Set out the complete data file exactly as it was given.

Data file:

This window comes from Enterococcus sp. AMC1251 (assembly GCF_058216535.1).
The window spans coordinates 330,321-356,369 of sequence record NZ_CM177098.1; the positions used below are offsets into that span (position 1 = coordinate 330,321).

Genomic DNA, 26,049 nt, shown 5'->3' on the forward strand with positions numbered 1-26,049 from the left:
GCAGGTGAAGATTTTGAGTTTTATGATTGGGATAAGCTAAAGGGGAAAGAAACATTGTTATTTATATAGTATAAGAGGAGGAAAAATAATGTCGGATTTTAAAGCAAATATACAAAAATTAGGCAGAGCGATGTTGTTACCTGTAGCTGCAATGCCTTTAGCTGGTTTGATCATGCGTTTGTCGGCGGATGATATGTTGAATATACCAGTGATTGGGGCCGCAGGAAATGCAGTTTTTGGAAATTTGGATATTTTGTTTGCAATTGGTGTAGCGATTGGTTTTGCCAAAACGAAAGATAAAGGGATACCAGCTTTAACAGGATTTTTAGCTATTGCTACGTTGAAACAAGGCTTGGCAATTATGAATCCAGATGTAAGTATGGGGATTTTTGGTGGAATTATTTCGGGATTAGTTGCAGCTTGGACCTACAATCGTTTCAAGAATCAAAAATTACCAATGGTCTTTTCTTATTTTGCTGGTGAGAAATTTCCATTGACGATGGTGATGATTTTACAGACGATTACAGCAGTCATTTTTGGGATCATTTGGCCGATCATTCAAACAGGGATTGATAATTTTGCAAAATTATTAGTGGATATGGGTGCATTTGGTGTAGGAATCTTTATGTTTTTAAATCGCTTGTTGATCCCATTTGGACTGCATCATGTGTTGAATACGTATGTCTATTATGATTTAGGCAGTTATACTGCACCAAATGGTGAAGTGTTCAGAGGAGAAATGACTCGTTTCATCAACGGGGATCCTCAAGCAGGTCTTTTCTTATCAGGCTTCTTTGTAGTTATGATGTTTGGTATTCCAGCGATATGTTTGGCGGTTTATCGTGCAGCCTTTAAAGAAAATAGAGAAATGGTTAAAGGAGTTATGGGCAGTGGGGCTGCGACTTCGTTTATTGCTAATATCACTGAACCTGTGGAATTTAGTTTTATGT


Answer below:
This window comes from Enterococcus sp. AMC1251 (assembly GCF_058216535.1).
The window spans coordinates 330,321-356,369 of sequence record NZ_CM177098.1; the positions used below are offsets into that span (position 1 = coordinate 330,321).

Genomic DNA, 26,049 nt, shown 5'->3' on the forward strand with positions numbered 1-26,049 from the left:
GCAGGTGAAGATTTTGAGTTTTATGATTGGGATAAGCTAAAGGGGAAAGAAACATTGTTATTTATATAGTATAAGAGGAGGAAAAATAATGTCGGATTTTAAAGCAAATATACAAAAATTAGGCAGAGCGATGTTGTTACCTGTAGCTGCAATGCCTTTAGCTGGTTTGATCATGCGTTTGTCGGCGGATGATATGTTGAATATACCAGTGATTGGGGCCGCAGGAAATGCAGTTTTTGGAAATTTGGATATTTTGTTTGCAATTGGTGTAGCGATTGGTTTTGCCAAAACGAAAGATAAAGGGATACCAGCTTTAACAGGATTTTTAGCTATTGCTACGTTGAAACAAGGCTTGGCAATTATGAATCCAGATGTAAGTATGGGGATTTTTGGTGGAATTATTTCGGGATTAGTTGCAGCTTGGACCTACAATCGTTTCAAGAATCAAAAATTACCAATGGTCTTTTCTTATTTTGCTGGTGAGAAATTTCCATTGACGATGGTGATGATTTTACAGACGATTACAGCAGTCATTTTTGGGATCATTTGGCCGATCATTCAAACAGGGATTGATAATTTTGCAAAATTATTAGTGGATATGGGTGCATTTGGTGTAGGAATCTTTATGTTTTTAAATCGCTTGTTGATCCCATTTGGACTGCATCATGTGTTGAATACGTATGTCTATTATGATTTAGGCAGTTATACTGCACCAAATGGTGAAGTGTTCAGAGGAGAAATGACTCGTTTCATCAACGGGGATCCTCAAGCAGGTCTTTTCTTATCAGGCTTCTTTGTAGTTATGATGTTTGGTATTCCAGCGATATGTTTGGCGGTTTATCGTGCAGCCTTTAAAGAAAATAGAGAAATGGTTAAAGGAGTTATGGGCAGTGGGGCTGCGACTTCGTTTATTGCTAATATCACTGAACCTGTGGAATTTAGTTTTATGT